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How heat can make your body melt down from the inside out

Tennis fans cool off at the Australian Open in Melbourne this week. AAP Image/Joe Castro

Just as Ray Bradbury’s novel Fahrenheit 451 identified a temperature at which paper self-combusts, the Australian Open has just shown the world that there is a temperature at which tennis players start to hallucinate about Snoopy.

So how hot is too hot?

Unbeknownst to many until this week - when heat-stressed players have fainted, vomited and even seen Snoopy on court, in what some have claimed are “dangerous” conditions in Melbourne - there is an established process for when to stop play at many international sporting events.

Frenchman Kenny De Schepper takes a break with an ice vest on his head during his Australian Open match on Wednesday. AAP Image/Mark Dadswell

The method was developed initially by the US military in the 1950s to identify levels of heat stress, to restrict activity and monitor required rest intervals and water needs for soldiers. Known as “the Wet Bulb Globe Temperature”, it takes into account temperature, humidity, wind speed, and exposure to sunlight. When you combine all that information, you get a better indicator of how comfortable the weather really is.

The Wet Bulb Globe Temperature formula produces an adjusted temperature, one that is never as high as the number you get simply from measuring outside air temperature.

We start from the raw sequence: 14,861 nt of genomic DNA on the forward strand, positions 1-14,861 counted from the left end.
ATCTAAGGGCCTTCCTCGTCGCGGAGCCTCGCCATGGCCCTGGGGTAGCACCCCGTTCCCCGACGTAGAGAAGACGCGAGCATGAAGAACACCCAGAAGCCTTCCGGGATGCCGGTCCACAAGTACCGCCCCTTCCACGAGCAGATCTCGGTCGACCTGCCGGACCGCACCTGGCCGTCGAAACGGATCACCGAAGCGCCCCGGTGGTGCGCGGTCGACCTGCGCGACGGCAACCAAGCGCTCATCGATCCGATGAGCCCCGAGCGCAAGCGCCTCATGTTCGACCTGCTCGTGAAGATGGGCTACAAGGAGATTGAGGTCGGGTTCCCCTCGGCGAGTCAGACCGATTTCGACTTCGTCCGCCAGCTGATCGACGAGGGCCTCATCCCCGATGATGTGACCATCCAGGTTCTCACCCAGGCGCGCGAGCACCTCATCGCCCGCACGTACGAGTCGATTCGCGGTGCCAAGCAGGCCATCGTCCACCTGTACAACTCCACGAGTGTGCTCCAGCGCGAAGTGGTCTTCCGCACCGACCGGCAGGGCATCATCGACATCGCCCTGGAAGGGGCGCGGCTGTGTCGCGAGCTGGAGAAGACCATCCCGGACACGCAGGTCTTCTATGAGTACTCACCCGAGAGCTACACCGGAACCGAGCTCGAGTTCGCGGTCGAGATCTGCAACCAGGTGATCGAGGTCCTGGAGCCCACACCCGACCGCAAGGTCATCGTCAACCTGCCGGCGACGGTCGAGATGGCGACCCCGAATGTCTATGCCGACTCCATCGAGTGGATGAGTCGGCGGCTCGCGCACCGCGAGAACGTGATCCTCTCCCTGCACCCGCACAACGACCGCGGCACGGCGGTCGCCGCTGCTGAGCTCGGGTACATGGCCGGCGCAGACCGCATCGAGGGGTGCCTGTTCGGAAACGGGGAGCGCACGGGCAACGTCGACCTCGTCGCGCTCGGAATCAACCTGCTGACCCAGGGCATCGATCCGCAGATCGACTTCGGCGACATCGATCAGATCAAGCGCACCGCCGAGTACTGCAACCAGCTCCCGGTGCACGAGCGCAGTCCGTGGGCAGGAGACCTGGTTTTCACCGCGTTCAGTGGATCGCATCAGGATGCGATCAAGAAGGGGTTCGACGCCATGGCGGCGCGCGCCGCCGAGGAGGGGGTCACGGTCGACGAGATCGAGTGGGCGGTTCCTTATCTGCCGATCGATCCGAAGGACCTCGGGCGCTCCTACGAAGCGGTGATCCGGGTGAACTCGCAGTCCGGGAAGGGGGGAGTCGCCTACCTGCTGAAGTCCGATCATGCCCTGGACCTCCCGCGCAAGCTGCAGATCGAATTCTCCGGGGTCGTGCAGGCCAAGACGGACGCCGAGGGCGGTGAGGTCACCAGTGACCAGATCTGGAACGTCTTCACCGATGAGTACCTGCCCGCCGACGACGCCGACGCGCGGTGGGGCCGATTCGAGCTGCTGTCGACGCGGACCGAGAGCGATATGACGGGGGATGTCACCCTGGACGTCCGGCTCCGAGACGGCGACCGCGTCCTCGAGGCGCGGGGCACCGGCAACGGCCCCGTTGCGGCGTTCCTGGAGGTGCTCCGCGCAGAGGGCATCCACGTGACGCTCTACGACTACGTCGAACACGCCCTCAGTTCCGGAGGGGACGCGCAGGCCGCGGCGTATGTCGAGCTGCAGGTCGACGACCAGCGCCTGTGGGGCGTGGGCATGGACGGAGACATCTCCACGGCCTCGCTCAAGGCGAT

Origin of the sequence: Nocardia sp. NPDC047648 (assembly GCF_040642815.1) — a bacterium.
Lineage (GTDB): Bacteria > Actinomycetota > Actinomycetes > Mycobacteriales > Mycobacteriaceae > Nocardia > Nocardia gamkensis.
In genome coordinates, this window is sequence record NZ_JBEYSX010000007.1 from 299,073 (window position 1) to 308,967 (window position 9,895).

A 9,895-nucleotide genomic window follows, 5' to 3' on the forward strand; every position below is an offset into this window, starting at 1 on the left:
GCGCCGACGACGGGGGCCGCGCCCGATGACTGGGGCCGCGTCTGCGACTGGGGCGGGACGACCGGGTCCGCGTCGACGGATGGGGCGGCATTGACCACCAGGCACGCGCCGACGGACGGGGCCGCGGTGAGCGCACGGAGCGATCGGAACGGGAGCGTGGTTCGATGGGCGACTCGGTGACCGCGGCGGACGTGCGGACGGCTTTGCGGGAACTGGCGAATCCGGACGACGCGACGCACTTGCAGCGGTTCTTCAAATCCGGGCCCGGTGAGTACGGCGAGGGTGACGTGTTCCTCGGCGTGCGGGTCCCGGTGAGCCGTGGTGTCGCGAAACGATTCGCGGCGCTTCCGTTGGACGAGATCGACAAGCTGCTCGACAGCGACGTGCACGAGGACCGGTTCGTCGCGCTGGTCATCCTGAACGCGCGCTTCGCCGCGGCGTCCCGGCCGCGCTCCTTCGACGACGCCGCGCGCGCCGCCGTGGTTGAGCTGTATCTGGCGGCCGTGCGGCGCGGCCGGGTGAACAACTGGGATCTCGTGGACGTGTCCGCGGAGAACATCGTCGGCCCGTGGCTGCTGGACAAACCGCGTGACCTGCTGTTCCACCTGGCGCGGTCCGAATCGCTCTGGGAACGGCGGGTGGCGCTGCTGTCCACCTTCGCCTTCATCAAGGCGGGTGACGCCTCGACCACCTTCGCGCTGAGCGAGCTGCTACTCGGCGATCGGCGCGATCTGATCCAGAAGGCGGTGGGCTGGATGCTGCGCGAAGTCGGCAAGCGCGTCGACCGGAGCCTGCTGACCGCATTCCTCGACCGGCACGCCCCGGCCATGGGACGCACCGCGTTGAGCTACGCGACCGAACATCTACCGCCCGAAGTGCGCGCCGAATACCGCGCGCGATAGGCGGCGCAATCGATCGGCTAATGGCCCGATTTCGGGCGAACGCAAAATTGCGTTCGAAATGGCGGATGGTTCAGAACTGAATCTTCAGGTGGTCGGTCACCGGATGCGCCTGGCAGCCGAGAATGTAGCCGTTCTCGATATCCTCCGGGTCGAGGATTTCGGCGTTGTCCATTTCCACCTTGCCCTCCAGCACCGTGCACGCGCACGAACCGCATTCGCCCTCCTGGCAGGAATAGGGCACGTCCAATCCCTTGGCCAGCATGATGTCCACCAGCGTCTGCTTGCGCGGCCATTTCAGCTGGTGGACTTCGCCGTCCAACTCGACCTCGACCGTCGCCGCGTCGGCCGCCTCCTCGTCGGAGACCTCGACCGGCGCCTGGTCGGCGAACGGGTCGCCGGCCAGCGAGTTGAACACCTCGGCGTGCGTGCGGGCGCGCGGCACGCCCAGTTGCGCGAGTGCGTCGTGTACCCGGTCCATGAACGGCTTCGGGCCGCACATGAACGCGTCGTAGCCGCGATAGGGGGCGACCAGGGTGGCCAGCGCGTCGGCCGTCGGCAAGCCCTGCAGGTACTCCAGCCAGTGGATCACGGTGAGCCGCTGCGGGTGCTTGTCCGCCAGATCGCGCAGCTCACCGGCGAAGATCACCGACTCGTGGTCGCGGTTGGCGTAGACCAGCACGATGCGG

But even though that Wet Bulb Globe Temperature might look like a lower temperature, even a few degrees of heat can make all the difference to how our bodies function.

Put simply, if your core body temperature gets too hot, your organs will start to fail - and that kind of heat stress can be deadly.

Eating and heating

In order for our bodies to work properly, we eat. Those calories give our body the energy it needs for our muscles, organs and nervous system to work properly. The biochemical reactions enable that food’s chemical energy to become available for use by cells and they eventually convert some of that energy to heat.

When outside conditions are temperate, this heat keeps us at a comfortable core body temperature of around 37°C degrees.

As the external temperature increases, that heat needs to be lost from our bodies, which is done via dissipating it through our skin.

That’s why when you are hot, you sweat, take off layers of clothes, stand near a fan, go into the shade, you do less exercise, and drink water - all very good ways to quickly get the heat out of your core, through your skin.

Australian Casey Dellacqua sweats it out in her first round Australian Open win. AAP Image/Mark Dadswell

But when this temperature gradient is reduced, for example due to an increase in temperature and humidity, your body has a harder and harder time getting rid of this heat fast enough. And it’s a poorly recognised fact that, just like paper, our vital organs have an equivalent self-combustion point - that is, a temperature that they stop working.

Once your core body temperature reaches 40°C, your organs begin to fail, and unless you get into cooler conditions immediately, you will die.